Because the 6th Army's initial assault was so successful, Hitler interfered and ordered the 4th Panzer Army to intersection Army Group South (A) to the south. Official German communiques occasionally referenced Italian activity. The Germans had a low opinion of Italian forces and accused them of having low morale. According to a German liaison officer, the Italian divisions fought comparably well, with the 3rd Mountain Infantry Division Ravenna and the 5th Infantry Division Cosseria exhibiting spirit. According to German historian Rolf-Dieter Müller, the Italians were forced to flee only after a solid armoured onslaught in which German reinforcements failed to arrive in time.

The Germans met extreme resistance from a Soviet bridgehead west of Kalach on 25 July. The 4th Panzer Army had turned northwards to help seize the city from the south after being ordered south on 13 July to block the Soviet retreat hindered by the 17th Army and the 1st Panzer Army. Army Group A, to the south, was moving deep into the Caucasus, but their progress halted as supply routes became overburdened.

Orders of Battle

By 19 November, the Red Army started Operation Uranus, a two-pronged assault against Romania's inferior troops.

Red Army

The Red Army deployed five armies in and around Stalingrad during the city's defence (the 28th, 51st, 57th, 62nd, and 64th Armies), as well as nine militaries in the grip counterattack (24th, 65th, 66th Armies and 16th Air Army from the north as portion of the Don Front attacking, and 1st Guards Army, 5th Tank, 21st Army, 2nd Air Army and 17th Air Army from the south as portion of the Southwestern Front).

Axis

The Axis ordered of combat at Stalingrad is a list of the significant ground units that battled on the side of the Axis Powers in the Battle of Stalingrad from September 1942 to February 1943. Aside from the German Wehrmacht's twenty divisions, eighteen Romanian divisions fought on the Axis side.

Attack on Stalingrad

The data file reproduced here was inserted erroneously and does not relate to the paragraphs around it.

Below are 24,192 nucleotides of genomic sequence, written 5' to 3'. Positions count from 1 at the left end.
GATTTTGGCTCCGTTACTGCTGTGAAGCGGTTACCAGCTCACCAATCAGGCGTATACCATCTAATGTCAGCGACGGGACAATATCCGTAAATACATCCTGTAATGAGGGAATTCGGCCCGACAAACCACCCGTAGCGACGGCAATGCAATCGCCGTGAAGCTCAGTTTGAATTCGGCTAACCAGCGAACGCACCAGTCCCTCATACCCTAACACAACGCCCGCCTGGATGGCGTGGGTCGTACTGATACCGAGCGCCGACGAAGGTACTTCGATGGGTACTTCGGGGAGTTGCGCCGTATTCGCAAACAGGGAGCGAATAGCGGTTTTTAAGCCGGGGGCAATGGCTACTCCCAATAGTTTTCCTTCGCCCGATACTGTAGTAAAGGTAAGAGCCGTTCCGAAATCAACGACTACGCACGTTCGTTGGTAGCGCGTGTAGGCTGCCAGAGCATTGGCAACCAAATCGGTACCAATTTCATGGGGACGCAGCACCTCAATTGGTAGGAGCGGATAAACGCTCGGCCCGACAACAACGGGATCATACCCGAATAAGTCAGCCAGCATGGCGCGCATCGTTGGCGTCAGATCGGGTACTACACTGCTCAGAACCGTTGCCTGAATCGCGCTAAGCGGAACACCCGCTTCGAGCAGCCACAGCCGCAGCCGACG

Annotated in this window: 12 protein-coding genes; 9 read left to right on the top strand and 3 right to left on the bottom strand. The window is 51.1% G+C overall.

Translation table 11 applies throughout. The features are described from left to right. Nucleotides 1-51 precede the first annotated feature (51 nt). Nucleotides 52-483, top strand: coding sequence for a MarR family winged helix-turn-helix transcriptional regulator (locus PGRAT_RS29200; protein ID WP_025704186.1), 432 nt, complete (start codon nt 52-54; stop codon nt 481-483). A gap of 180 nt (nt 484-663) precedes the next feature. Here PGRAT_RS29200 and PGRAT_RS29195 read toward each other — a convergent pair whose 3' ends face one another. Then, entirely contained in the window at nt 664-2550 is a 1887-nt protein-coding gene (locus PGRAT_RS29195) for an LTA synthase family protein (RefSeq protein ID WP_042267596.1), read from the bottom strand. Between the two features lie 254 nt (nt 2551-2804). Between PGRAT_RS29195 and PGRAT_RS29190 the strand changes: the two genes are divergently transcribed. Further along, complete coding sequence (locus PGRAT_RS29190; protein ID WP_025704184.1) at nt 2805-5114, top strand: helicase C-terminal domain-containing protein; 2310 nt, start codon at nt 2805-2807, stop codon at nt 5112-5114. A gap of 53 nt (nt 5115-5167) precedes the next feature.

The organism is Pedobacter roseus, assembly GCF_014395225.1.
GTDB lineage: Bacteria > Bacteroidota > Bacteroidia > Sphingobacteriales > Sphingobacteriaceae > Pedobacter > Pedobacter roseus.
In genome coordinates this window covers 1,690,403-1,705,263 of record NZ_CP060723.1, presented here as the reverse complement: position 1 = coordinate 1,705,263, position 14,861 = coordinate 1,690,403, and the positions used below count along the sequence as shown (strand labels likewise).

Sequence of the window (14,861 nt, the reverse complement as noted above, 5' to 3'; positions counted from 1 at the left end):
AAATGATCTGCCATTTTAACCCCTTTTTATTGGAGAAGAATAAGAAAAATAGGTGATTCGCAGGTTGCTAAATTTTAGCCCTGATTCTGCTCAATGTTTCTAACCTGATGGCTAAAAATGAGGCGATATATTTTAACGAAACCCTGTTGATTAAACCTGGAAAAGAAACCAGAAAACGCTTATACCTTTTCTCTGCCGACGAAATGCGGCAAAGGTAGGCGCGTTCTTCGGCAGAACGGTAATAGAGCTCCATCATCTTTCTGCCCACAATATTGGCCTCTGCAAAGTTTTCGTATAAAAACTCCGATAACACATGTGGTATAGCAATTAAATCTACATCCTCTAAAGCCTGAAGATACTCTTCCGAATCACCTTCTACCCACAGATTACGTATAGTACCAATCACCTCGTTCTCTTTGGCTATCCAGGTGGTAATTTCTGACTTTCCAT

Initial Attack

According to David Glantz, the Kotluban Operations, a series of four hard-fought skirmishes north of Stalingrad where the Soviets made their most excellent stand, decided Germany's fate before the Nazis even stepped foot in the city, and were a turning point in the war. To us, Stalingrad was nothing more than a name on a map at first.

The Soviets had enough notice of the German approach to transport grain, cattle, and railway wagons across the Volga, but Stalin refused to evacuate the 400,000 civilians of Stalingrad. The Luftwaffe quickly destroyed regular river ferries, then turned to troopships being hauled slowly across by tugs. According to legend, Stalin forbade residents from leaving the city because he believed their presence would fuel more excellent resistance from the defenders. The civilian populace, including women and children, were assigned to constructing trenches and defensive constructions. According to Soviet statistics, 955 persons were killed, and 1,181 were injured due to the attack between 23 August and 26 August. The 40,000 casualties were significantly overstated, and the Soviets did not register any civilian or military casualties due to air raids after 25 August.

The Luftwaffe swept the Soviet Air Force, the Voyenno-Vozdushnye Sily (VVS). Between 23 August and 31 August, the VVS bases in the nearby vicinity lost 201 aircraft, leaving it with only 192 operable aircraft, 57 of which were fighters, despite meagre reinforcements of about 100 aircraft in August. Late in September, the Soviets continued to stream airborne reinforcements into the Stalingrad area, but they suffered terrible losses. The 16th Panzer was astounded to learn that it had been battling female soldiers due to Soviet personnel limitations. In addition, the NKVD organised poorly armed "Workers' militias" identical to those that had defended the city twenty-four years before, formed of civilians not directly involved in war production for immediate use in the struggle, in the early stages of the battle. On 2 September, the wings of the 6th Army and the 4th Panzer Army met near Jablotchni along the Zaritza. By 1 September, the Soviets could only replenish and feed their forces in Stalingrad via risky Volga crossings under constant artillery and aircraft bombardment.